Well, I think it’s safe to say that it was a great week of Tinkering School down at Elkus Ranch.
Day One – Fooling Around, With a Purpose
Day Two – We Get Into a Spot of Bother
Day Three – We Get Down to Business
Day Four – Whistle While You Work
Day Five – Work, Work, Work
Day Six – We Go The Extra Mile
All of the pictures taken during Session One are currently being uploaded to our Session Archive (on Flickr) for your perusal. This process usually takes a few days, so check back if you don’t find what you are looking for.
It is the final push to get the houses ready to sleep in. In complete honesty, Gever is overheard to admit that he’s not sure this is a sustainable tradition at Tinkering School – “Next, we’ll be sleeping in the cars and boats we make,” he says, suddenly grinning like a fool.
Photo documentation is spotty today because we are all pitching in. Gever keeps saying “All hands on deck” until one of the tinkerers asks, “What does that mean?”
Despite the vast amount of work in front of us, Leslie, the ranch manager has offered an animal tour and chore duty – both seem equally exciting to the tinkerers so we opt to spend the morning working on the farm.
While we wait for Leslie and her assistant Cathy to take us around the ranch, we sit with the chickens for a spell. Read the rest of this entry »
The home stretch, the last stand, the final push – Thursday. There was a faint hope this morning that some of us would be sleeping at creek tonight but by midday we can all tell that it is not to be.
It is the very nature of this kind of project work to present emergent and progressively harder challenges as it unfolds. The stakes (the accumulated effort of the teams) are raised by the very fact that there is a deadline; no one wants their existing work to be for naught. So we work. We lash poles together, we saw exotic angles into wood to handle complex joins, we schlepp more pallets, we return to the forest of yellow jackets and sneak away with the trees we felled but could not take on Tuesday.
Jared learns and applies the official Tinkering School lashing technique. Read the rest of this entry »
A whole day working on one project – it’s an interesting idea for an eight year-old to ponder, let alone undertake. We returned to the creek this morning, our biggest ideas not yet realized and the reality of the constraints and limitations beginning to set in. Plans will be re-jiggered, great ideas will be modified or discarded, and assumptions will be challenged. We have a tough day ahead, but the light at the end of the tunnel is a bonfire, barbecue, s’mores, and a mechanical fireworks project.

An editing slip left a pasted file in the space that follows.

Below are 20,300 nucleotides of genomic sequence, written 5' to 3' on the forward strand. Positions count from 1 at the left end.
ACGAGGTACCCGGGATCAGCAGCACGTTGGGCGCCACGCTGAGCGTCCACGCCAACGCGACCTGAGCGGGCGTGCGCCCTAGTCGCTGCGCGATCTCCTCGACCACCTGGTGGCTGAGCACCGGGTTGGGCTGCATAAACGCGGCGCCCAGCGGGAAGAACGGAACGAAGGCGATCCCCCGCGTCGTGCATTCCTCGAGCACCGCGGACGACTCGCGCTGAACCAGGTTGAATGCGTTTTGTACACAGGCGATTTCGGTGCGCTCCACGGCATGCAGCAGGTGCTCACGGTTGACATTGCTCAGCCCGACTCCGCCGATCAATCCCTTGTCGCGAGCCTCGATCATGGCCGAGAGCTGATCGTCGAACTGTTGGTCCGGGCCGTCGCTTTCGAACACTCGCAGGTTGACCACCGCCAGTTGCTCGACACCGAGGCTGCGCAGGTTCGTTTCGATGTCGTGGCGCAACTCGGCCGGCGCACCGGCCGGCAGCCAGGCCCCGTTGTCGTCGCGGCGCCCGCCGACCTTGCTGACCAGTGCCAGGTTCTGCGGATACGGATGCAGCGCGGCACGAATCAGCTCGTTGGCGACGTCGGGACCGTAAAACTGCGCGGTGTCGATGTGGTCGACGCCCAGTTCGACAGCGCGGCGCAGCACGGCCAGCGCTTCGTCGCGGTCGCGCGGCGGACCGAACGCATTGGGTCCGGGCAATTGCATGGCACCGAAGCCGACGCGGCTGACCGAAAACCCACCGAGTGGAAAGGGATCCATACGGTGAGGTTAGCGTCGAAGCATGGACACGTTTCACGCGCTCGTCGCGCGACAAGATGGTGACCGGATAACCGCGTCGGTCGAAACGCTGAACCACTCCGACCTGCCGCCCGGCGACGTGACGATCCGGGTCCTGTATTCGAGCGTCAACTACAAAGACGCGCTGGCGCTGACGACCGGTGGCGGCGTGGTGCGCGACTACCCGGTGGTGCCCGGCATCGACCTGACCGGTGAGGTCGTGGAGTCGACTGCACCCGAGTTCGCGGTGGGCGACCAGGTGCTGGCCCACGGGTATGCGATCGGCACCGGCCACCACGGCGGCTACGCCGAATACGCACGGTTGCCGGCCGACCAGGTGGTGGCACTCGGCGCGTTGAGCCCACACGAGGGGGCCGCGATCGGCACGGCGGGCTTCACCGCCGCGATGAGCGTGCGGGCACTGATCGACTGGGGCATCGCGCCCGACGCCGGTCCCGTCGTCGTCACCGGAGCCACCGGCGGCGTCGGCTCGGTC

Part of working is schlepping. So we schlepp the pallets down to the creek, we schlepp the tools down from the barn, we schlepp and we schlepp. Read the rest of this entry »
Not getting the lumber we need for the day’s project out of the forest last night is what one might consider a “major setback.” We discussed the possibility of going back to the forest for another try, but that went over like a lead balloon. Our fallback is to head back to Tinkering School HQ at Gever’s house and recover eucalyptus poles that were used in previous camp sessions. That sounded pretty good to the tinkerers, so instead of moping around because we didn’t have the right supplies, we loaded up and headed out.
At Gever’s house, we hitched up the old flatbed trailer and let the kids ride while he got it positioned for loading. Read the rest of this entry »
It was a foggy morning. A very foggy morning. We almost didn’t leave the house. But if we hadn’t left, we never would have had the adventures we had – and if we had known what we were in for, we probably would have stayed home.
We arrived at the beach under thick overcast and occasional wisps of ground fog. Sophia wondered what manner of day this would be. Read the rest of this entry »
It is the first day of Tinkering School. We are back from a one-year hiatus – taken to get Brightworks up and running – and it feels like we never left. The barn, the farm, the ranch house – it is all just the way I and the other collaborators who have been here before remember it. It’s us who have changed.
We start the afternoon with a simple project working with wire. Every session starts like this, simple projects that engage everyone’s hands so that we can all get used to each other’s company. A knitting circle where the conversation roams freely while we work to shape something new out of simple materials.
We quickly learn Josie’s look of concentration. Read the rest of this entry »